The Petersburg Campaign or Siege of Petersburg took place from June 9, 1864 – March 25, 1865. For nearly 10 months a series of battles were fought where extensive trench systems were used and the largest concentration of U.S. African American troops saw action.
Today, the preserved battlefield area is in and around the Petersburg area along a 27-mile line. The Petersburg National Military Park is the epicenter. Hundreds of acres of the battlefield have been preserved by the American Battlefield Trust. Notable sites include the Crater and City Point.
Gen. Ulysses S. Grant’s Overland Campaign was a series of inconclusive battles fought against Gen. Robert E. Lee from the Rapidan to the James River in May and June 1864. After the bloody battle of Cold Harbor; May 31 – June 12, 1864, Gen. Grant moved around Gen. Lee to the south, crossed the James River, and moved to Petersburg below Richmond.
Petersburg was a vital rail junction where five railroads converged. Gen. Grant knew that if Petersburg fell, Richmond, the Confederate capital, would fall close behind. The first trenches around Petersburg were constructed in 1862 with further improvements made in the following years with redoubts, gun emplacements, moats, earthen walls, forts, and miles of earthworks.
The battle of Petersburg began on June 15, 1864, when Gen. William F. Smith moved his force against Gen. Beauregard’s hard-scrabbled defenders. The Confederate defenses held as both sides rushed reinforcements the next day. Despite several Union attacks, the Confederate line held fast.
Though Gen. Grant had assembled a force of over 100,000 by June 18, 1864, he realized the staunch defenses around the city would prove to be difficult. Gen. Grant changed his plan to starve out the Confederate defenders and attack whenever an opportunity presented itself. Ultimately, the Confederates would assemble a combined force of 60,000.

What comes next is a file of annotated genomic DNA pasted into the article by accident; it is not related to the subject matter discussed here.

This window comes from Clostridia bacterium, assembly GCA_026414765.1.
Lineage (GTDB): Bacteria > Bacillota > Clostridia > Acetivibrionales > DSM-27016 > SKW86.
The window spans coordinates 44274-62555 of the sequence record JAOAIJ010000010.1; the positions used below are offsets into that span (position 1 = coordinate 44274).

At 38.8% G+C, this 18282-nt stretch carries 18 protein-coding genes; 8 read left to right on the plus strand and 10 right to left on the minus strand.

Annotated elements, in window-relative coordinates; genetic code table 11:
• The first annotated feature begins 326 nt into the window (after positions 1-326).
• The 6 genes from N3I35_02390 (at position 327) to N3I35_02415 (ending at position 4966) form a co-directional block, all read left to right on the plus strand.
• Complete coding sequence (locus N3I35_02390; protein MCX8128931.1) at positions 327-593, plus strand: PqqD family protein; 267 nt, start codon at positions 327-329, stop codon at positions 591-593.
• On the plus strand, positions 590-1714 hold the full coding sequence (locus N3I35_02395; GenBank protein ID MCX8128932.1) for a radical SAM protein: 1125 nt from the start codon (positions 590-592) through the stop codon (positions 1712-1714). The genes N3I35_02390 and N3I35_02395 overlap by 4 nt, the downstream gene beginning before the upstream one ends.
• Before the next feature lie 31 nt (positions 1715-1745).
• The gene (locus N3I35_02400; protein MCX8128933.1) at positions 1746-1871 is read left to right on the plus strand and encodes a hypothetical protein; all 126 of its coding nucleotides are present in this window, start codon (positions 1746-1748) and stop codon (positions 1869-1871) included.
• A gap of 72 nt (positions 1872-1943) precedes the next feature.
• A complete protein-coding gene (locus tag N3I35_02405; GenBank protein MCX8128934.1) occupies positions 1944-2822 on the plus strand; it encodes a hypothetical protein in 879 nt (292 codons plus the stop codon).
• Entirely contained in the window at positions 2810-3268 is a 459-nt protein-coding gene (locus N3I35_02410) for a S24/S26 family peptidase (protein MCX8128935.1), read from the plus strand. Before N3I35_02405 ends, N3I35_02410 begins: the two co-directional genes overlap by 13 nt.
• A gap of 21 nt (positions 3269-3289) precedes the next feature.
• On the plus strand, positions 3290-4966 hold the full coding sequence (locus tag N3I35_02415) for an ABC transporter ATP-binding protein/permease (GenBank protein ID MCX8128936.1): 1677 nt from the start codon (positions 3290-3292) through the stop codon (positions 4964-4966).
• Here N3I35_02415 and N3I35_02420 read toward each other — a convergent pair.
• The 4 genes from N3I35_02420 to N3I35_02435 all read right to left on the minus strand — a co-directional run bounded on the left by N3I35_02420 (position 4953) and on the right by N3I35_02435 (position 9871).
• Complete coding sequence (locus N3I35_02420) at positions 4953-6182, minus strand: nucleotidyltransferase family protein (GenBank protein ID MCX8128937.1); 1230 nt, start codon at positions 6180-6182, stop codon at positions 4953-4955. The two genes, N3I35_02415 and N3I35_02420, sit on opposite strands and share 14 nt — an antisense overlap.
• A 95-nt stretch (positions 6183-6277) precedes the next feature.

Subsequent battles ensued resulting in the extension of the trench lines. Perhaps, the most famous battle known as The Crater occurred on July 30, 1864. To break the stalemate, some of Union Gen. Burnside’s troops who were Pennsylvania miners came up with a plan.
Tunnel under the Confederate works, plant explosives, and rush troops in the gap. While the operation went off and created an enormous crater in the lines, the Confederates launched a successful counterattack resulting in high Union casualties including African American troops.
Ultimately the Siege of Petersburg would see extensive use of trench warfare, foreshadowing the First World War. Over the next 10 months, the front line would eventually stretch 40 miles and claim thousands of lives.
On March 24, 1865, President Lincoln and Gen. Sherman visited Gen. Grant at his headquarters at City Point to plan a strategy to bring the war to a final conclusion. Shortly after, Gen. Lee made his last desperate attack at the Union position at Ft. Stedman which failed.
Gen. Grant finally cracked the Confederate defenses on April 1, 1865, at Five Forks where he smashed the flank of Lee’s southwest line at Petersburg. The next day Gen, Sheridan made a successful assault on Gen. Lee’s vulnerable right flank on April 2, 1865. Next Gen. Grant ordered an all-out attack along the entire line and Lee’s shattered front collapsed with his army in full retreat.
On April 2, 1865, the Army of Northern Virginia fled Richmond along with the Confederate government that night. The next day, Union troops entered Richmond April 3, 1865, after a 10-month siege.
With the fall of the Confederate capital, it was only days later when Gen. Robert E. Lee surrendered to Gen Grant on April 7, 1865, at Appomattox Court House.
In the end, the Petersburg campaign would cost 42,000 Union casualties while the Confederates sustained 28,000 casualties. The campaign would take the lives of 16 generals.